And the technique basically was to spend about 15 minutes having possibly the most uncomfortable conversation I've ever had about sexual relationships, pornography, sexual fantasies, etc. -- none of which they actually cared about. The intent was to make me as absolutely uncomfortable as possible. Then he moved on to a few quick questions about drug and alcohol use, which was such a relief, that before I realized what I was doing, I had answered fully and truthfully.
Amusingly, before polygraphing me I was asked if I had "read anything online" about the process, to which I shrugged and said "Hasn't everybody?" The entire process is ridiculous.
Michael from VSauce already tried to countermeasure this method and failed.
Would something like Phenibut suffice I wonder?
You can cheat a polygraph by flexing your anal sphincter.
I think it's interesting because it somewhat supports the claim. If clinching didn't work or help in some way, why bother including a motion detector under your backside.
Remove the clinching illusion and you restore the polygraph illusion to that group.
I think you're exactly right. The fact that the "butt pad" is there means that you have to believe that clinching would have any effect one way or the other. So the butt pad is really just part of the overage mirage.
Imagining that I’m running gets my heart rate up, I can keep my breathing consistent, and the finest sensor detects perspiration changes on your finger which is the toughest but also a mental game.
Finally you need to consider the psychology of the tester or institution testing you. There are irrelevant questions that may not be yes or no questions, but its often more important for you to not be a free thinking paralegal expert and instead a soldier that complies.
So if the question is “have you illegal downloaded mp3s” the answer isn't “the consumer doesnt have the burden of knowing if the provider owns the copyright or associated license and copyright infringement only occurs if you share it” its just “no”, but if you can rationalize your compliance with the legal defense then it will be seamless to say “no” without showing an anomaly on the polygraph
Also congratulations you're a sociopath now, just focus on your breathing
More targeted followup questions may be worse. Stuff like acting on impulses, doing stuff that you could be blackmailed for, seeking out materials, etc...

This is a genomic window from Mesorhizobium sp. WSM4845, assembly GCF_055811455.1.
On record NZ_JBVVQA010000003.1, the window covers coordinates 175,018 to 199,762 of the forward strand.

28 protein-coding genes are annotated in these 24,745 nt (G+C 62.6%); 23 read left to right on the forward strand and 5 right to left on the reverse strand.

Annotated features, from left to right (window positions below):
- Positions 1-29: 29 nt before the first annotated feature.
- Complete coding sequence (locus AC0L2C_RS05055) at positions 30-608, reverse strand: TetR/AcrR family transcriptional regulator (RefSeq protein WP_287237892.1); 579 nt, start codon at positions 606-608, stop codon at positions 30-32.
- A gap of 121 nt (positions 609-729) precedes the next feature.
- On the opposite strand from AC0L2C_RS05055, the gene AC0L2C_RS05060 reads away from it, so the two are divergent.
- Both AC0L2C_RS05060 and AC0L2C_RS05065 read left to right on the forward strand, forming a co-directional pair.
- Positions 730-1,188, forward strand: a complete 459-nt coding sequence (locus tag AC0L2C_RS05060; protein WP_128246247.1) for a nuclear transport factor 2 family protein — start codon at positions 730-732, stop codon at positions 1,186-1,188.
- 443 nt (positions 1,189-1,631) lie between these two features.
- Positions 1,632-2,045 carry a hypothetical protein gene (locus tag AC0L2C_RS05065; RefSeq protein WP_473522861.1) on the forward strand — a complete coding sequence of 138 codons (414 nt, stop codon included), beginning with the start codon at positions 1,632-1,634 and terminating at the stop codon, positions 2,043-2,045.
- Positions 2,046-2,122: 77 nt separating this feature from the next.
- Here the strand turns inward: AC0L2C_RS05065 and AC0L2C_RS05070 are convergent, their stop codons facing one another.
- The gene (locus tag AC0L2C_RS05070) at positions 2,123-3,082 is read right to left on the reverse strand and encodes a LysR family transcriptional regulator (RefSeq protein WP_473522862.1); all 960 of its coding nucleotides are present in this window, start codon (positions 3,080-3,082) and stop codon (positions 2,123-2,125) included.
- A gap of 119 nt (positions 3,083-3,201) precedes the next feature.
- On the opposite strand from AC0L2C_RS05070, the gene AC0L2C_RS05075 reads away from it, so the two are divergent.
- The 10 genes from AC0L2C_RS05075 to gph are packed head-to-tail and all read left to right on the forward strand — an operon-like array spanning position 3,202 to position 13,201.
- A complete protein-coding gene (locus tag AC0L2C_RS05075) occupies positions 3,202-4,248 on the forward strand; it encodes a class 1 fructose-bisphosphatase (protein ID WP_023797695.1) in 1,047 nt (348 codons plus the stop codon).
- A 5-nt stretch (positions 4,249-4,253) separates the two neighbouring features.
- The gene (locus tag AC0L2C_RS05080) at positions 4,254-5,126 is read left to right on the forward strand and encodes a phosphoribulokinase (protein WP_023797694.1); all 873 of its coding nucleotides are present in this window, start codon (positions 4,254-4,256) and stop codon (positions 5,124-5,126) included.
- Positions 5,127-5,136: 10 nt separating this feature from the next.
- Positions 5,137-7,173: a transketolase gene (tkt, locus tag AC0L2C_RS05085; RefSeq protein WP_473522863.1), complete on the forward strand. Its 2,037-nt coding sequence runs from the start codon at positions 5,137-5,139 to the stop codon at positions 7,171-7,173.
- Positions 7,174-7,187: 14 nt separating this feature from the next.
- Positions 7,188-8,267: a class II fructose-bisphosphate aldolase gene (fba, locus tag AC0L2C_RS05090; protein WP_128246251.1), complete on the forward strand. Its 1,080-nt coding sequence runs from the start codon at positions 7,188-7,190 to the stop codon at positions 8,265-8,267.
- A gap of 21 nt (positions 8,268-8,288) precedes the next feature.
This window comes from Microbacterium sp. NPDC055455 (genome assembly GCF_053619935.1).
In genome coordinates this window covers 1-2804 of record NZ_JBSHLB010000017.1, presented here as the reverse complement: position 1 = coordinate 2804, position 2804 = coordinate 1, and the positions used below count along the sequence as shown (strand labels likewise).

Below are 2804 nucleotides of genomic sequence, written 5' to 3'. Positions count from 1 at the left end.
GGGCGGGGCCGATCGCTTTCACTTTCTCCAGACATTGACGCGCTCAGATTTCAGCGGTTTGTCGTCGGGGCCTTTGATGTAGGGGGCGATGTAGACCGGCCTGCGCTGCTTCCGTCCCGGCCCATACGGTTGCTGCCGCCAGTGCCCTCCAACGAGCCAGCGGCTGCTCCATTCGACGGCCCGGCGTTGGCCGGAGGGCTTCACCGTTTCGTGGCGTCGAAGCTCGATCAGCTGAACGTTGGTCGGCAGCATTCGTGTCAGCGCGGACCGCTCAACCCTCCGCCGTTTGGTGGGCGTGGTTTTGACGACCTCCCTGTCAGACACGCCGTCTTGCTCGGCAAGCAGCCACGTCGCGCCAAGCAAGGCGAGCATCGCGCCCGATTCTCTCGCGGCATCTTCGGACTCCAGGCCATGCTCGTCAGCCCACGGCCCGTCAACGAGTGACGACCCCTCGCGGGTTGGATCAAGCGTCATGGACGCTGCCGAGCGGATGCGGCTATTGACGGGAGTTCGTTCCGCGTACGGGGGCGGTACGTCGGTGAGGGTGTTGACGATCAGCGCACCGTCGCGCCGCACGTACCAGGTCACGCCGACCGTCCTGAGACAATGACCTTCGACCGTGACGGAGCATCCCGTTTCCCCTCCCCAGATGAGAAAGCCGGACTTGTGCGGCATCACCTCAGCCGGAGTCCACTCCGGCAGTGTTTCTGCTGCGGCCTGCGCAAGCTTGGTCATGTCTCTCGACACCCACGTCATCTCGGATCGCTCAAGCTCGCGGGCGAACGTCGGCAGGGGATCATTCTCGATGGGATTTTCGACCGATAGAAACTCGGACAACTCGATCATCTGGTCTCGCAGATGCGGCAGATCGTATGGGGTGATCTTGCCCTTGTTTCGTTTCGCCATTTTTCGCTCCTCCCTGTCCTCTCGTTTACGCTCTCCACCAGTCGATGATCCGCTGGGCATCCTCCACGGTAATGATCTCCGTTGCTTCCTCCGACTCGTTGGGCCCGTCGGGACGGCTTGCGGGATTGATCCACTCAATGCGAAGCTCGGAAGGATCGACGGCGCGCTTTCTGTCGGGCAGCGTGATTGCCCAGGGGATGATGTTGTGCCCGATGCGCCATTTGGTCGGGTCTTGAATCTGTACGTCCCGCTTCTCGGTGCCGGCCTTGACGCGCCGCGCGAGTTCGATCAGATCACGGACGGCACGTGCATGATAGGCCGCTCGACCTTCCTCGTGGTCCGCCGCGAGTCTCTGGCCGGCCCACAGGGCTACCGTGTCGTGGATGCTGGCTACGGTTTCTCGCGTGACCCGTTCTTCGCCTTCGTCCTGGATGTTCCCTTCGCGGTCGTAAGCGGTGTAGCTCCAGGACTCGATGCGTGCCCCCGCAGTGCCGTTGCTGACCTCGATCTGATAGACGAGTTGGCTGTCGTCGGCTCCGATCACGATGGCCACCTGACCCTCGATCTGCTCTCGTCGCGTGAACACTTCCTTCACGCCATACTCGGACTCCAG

People see questions on the forms and think that answering yes anywhere means no job, but what they really want to know is if someone can get leverage over you to betray their trust and if you can show a good level of judgement and maturity.
now lets address how the federal government exempted itself in being able to use lie detector tests for employment when we know it doesn't work
the point is that the rationale is flawed. "but muh blackmail" yeah the ENTIRE private sector wanted to use that excuse too.
Asking someone to pretend to lie in a lab environment, like say responding to "What's your name?" with the wrong answer on purpose, won't elicit the kind of arousal response we want to record like "Did you steal this car?". There's just not a good way to standardize and measure this kind of response without deceiving the participant - you might do some kind of social research on them and ask them questions they aren't prepared for, but understandably no IRB would allow that.
>Notwithstanding the limitations of the quality of the empirical research and the limited ability to generalize to real-world settings, we conclude that in populations of examinees such as those represented in the polygraph research literature, untrained in countermeasures, specific-incident polygraph tests can discriminate lying from truth telling at rates well above chance, though well below perfection.
Although it is not a silver bullet, it certainly has its applications, especially if the person being interviewed believes it works. Thus, the polygraph test makes sense in questioning sex offenders, for example:
The whole premise of a lie-detector test is that they are marketed to end user and the public at large as being both accurate and "scientific." That they yield results better than chance isn't particularly relevant: they are not what the sellers and users of them claim they are. The conclusions drawn from the readings of the machines are only loosely based on anything scientific and depend heavily on the interviewer's own personal biases. Yet they determine the fate of people's lives all the time.
Polygraphs are almost certainly not reliable enough to convict someone on, but it's not admissible in court. That doesn't mean it can't be used to help coerce a confession or help lead an investigation. And the fact that you won't face up to the extraordinary amount of evidence showing that it can be useful suggests stubborn ignorance on your behalf.
So can tarot cards, and magic 8 balls. polygraphs are bullshit pseudoscience and 100% interchangeable with any other fake bullshit when combined with a experienced examiner and an ignorant/gullible interviewee
Glossing over or attempting to detract from the grossly negative consequences doesn't automatically arrive at the conclusion that it's resultantly a "good" thing.
 - https://www.innocenceproject.org/polygraph-tests-contribute-...